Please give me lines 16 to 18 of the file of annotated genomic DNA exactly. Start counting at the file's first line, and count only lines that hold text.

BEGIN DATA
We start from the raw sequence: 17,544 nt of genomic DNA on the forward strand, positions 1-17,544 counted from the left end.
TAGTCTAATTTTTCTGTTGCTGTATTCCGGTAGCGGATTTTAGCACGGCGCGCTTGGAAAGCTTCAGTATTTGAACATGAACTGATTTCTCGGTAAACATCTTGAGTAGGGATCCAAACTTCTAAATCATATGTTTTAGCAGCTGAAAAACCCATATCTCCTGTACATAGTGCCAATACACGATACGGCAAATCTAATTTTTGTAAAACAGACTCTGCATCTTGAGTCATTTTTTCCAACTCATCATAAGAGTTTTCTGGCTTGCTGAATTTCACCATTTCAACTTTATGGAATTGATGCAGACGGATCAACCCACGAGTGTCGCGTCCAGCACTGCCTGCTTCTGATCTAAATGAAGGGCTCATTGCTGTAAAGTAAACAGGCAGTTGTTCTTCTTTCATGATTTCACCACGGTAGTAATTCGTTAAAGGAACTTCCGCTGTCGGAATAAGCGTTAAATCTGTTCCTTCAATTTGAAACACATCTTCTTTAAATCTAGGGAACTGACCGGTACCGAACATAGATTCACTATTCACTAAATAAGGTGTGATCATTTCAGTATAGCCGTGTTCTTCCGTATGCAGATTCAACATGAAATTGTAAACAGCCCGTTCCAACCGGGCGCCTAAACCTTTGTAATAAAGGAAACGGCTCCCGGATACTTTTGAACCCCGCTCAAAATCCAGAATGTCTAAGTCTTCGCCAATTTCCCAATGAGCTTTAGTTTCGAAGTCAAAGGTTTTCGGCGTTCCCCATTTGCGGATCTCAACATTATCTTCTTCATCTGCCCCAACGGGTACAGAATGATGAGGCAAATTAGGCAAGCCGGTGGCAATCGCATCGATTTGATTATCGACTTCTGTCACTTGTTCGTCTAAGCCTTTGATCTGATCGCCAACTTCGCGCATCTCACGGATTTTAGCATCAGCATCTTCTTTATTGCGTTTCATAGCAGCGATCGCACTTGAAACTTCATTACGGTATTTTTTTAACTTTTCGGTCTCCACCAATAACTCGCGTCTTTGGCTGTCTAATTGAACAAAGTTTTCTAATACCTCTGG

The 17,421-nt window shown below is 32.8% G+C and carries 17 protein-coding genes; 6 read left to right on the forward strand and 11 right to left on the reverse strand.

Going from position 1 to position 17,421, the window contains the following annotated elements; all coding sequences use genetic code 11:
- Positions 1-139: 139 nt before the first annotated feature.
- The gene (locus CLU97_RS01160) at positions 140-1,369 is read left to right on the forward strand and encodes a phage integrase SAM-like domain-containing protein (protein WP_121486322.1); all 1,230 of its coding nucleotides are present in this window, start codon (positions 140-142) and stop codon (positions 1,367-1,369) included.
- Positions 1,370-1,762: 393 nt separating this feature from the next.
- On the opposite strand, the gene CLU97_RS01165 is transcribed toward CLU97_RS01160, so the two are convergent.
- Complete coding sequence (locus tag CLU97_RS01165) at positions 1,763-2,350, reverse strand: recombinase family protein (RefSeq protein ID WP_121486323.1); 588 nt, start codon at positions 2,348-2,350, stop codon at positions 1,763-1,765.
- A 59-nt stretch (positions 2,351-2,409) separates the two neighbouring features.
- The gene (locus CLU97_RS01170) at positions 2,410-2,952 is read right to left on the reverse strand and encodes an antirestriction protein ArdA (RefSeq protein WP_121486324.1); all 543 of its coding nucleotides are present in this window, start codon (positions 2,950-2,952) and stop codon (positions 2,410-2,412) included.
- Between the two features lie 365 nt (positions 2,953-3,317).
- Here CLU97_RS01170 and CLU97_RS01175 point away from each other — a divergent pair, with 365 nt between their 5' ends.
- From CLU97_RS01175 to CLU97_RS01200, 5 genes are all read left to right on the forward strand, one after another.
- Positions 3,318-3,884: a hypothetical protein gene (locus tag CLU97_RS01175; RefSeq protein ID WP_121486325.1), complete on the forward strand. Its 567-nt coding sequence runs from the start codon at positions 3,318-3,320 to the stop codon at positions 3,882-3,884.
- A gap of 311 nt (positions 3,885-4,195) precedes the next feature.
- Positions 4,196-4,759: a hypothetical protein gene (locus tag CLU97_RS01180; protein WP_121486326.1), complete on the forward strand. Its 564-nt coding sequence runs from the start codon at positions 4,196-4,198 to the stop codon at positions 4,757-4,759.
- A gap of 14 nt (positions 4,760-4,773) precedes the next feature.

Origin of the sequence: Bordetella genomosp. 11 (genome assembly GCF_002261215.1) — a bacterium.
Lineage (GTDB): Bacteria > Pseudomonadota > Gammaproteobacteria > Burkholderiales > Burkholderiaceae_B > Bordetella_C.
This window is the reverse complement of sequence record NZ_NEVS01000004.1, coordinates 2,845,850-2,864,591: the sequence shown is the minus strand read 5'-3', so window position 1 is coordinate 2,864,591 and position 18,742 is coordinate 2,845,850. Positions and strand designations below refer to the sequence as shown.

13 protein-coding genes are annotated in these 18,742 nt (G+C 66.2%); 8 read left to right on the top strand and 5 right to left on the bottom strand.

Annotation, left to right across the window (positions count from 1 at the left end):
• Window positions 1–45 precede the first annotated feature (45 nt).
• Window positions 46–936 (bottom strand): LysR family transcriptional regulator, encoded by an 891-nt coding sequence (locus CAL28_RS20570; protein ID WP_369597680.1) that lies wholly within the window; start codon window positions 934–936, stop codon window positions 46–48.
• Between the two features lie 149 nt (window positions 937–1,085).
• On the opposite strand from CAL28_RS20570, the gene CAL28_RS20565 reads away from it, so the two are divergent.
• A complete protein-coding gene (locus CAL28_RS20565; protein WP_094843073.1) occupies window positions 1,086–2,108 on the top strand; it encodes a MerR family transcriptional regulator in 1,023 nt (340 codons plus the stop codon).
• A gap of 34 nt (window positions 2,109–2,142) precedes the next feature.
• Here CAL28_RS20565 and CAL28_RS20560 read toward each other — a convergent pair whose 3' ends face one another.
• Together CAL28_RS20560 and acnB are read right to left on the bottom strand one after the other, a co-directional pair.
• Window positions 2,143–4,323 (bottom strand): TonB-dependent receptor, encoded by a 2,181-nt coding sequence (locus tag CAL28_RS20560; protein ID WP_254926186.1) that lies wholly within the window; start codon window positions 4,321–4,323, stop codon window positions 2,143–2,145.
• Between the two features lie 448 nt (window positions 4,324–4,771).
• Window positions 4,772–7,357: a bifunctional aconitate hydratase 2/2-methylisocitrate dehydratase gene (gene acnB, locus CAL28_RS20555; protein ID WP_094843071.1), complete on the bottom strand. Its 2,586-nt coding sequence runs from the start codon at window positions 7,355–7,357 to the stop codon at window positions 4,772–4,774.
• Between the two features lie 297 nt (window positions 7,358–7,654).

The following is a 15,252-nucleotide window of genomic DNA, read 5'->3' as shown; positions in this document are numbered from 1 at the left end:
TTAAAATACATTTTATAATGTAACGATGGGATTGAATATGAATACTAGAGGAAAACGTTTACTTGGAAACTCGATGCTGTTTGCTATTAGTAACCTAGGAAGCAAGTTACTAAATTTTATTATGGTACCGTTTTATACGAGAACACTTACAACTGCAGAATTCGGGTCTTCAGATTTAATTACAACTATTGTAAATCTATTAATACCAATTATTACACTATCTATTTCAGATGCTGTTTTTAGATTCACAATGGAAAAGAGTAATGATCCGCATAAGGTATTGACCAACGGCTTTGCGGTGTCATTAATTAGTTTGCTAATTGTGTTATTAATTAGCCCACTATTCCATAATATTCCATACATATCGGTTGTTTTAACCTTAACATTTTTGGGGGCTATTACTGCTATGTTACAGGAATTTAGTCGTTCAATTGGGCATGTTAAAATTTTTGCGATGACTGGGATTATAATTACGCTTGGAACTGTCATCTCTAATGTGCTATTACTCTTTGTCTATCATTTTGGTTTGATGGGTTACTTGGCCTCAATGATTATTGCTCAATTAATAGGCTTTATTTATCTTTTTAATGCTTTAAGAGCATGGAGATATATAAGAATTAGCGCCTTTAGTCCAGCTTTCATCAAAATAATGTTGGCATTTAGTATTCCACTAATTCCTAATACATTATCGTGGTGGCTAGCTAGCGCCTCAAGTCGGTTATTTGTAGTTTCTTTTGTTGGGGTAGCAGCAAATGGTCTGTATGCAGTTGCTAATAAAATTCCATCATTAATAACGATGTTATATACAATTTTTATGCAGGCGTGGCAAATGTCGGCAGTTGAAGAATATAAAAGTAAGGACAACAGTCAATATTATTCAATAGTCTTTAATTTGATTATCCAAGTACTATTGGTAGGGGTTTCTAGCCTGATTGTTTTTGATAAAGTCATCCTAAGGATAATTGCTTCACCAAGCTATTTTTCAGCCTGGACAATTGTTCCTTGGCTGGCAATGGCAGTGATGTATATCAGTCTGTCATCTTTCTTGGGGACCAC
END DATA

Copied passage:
- A gap of 311 nt (positions 3,885-4,195) precedes the next feature.
- Positions 4,196-4,759: a hypothetical protein gene (locus tag CLU97_RS01180; protein WP_121486326.1), complete on the forward strand. Its 564-nt coding sequence runs from the start codon at positions 4,196-4,198 to the stop codon at positions 4,757-4,759.
- A gap of 14 nt (positions 4,760-4,773) precedes the next feature.